Winter Sun: An Italian villa with dark interiors mixes dramatic style with country ambience

Casa Bramsole – which roughly translates to “longing for the sun” – is a villa that sits high above Lake Trasimeno in Umbria, Italy. Once a dilapidated farm house, the ruin was transformed into a grand farmstead by a pair of Danish fashion photographers. The result is a mix of dramatic, cutting edge style and rustic sun-worn charm.

The villa is the romantic vision of fashion photographers Morten Bjarnhof and Lise Lotte, and it combines their photography background and a desire for a retreat in the Italian sun. The restoration took four years, as the farm house had been abandoned for decades and needed to be brought into the world again. Enlisting the help of local authorities, banks and craftsmen, a road was built and power lines and water pipes installed. They used traditional methods and craftsmanship, building upon the centuries-old foundations, crafting rough stone walls and floors of stone, brick and tiles.

Inside the villa, as many aspects of the original farm house were preserved as possible, including a round stone arch that leads to the kitchen and original fireplaces. The small windows and the thick walls keep the house cool under the hot sun, and cosy in the winter. The design duo made a feature of the building’s high stone walls, leaving them rough and largely exposed, simply plastered and painted white in parts with touches of tea patina.

Through the thick stone arch entranceway from the dining room is found an industrial steel kitchen of modern aesthetic. The house now accommodates up to eight people, with four large bedrooms, and spacious dining and living rooms, easily catered for in the industrial kitchen.

Throughout the interiors, the rooms evoke the feeling of a rustic and stately county manor. Black paint and furnishings add a dramatic edge, offset against rustic beamed ceilings, log fires and low lighting. Artworks and striking design pieces draw the rooms together with a heightened sense of style. Paintings by Morten Bjarnhof’s grandfather, Gunnar Wefring, add to the feeling of country home, alongside antique furniture, oriental kilims and cushions and stacks of books. The personal touches and character of the rooms creates a sense of intimacy, discovery and intrigue.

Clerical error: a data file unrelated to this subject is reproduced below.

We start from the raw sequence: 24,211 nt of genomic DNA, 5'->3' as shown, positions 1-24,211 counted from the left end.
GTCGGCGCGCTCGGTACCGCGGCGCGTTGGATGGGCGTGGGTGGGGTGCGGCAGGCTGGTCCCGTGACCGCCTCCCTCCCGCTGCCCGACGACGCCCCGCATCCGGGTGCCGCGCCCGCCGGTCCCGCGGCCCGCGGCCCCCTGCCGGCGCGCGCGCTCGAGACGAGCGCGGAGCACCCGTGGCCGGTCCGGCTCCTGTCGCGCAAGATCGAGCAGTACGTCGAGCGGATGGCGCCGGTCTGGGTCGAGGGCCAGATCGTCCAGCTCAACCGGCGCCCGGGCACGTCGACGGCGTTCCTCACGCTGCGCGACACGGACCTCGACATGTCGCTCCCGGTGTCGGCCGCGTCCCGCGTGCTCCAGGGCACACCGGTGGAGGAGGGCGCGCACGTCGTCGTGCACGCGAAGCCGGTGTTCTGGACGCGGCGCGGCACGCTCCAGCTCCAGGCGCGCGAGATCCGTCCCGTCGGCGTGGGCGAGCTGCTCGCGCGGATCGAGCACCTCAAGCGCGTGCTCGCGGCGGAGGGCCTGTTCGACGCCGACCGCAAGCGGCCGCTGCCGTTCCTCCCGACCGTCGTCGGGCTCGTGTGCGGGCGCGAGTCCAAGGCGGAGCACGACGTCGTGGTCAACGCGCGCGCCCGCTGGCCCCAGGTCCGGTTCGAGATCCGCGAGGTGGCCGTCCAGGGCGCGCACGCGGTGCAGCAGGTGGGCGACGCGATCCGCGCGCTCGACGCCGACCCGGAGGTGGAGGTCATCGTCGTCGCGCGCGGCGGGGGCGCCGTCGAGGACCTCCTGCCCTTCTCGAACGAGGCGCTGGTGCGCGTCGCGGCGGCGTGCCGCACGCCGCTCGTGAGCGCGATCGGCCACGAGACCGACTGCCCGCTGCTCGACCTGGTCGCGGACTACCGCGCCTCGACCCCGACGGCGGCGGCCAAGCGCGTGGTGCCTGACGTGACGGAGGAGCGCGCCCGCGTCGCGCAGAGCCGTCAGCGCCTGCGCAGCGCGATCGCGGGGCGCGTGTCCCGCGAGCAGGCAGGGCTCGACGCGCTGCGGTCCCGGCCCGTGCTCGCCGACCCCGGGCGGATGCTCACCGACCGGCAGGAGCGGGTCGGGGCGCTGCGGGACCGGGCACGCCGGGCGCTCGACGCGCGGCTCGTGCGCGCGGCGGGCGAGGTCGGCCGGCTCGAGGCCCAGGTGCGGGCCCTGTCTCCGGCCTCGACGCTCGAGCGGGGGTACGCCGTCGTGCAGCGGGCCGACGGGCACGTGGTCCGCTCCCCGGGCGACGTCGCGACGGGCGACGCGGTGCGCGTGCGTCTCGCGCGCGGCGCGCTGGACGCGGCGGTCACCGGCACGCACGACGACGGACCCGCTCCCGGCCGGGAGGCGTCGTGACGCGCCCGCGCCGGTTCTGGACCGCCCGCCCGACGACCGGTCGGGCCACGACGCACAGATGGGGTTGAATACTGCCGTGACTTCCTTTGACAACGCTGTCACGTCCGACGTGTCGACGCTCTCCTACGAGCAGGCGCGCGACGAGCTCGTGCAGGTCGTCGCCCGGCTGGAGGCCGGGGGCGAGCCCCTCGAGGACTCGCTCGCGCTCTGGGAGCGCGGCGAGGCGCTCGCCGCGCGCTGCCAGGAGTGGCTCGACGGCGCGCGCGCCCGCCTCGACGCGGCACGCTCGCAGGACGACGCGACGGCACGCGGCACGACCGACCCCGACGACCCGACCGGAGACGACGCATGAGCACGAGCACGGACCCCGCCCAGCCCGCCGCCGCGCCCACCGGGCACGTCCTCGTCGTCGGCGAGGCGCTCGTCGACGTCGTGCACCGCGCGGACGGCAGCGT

Despite the small original windows of the rooms, the bright sun pours into some rooms and reflects off the white walls. In others, directed lamps and statement lights make for delicate lighting. “I always try to keep the light as it is,” says Morten Bjarnhof of his work as a fashion photographer. “If I must use artificial light, I will make it look as if it fell through a door or a window. …add nothing and make a loyal account. Let your motive breathe, and give reality a chance to shine through.”

In the surrounding gardens, the designers’ consideration of space is handled as sensitively as inside the house. Fifteen cypress trees and a hedge surround the house. The outdoors pool beside the villa overlooks the vast waters of Lake Trasimeno, once again fusing the history and resonance of the location with the attributes of the sumptuous home.


This house is featured in Holiday Architecture: Selection 2017 by Jan Hamer and Christine Pfau, published by Urlaubs Architektur Imprint.

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Annabel Sheen

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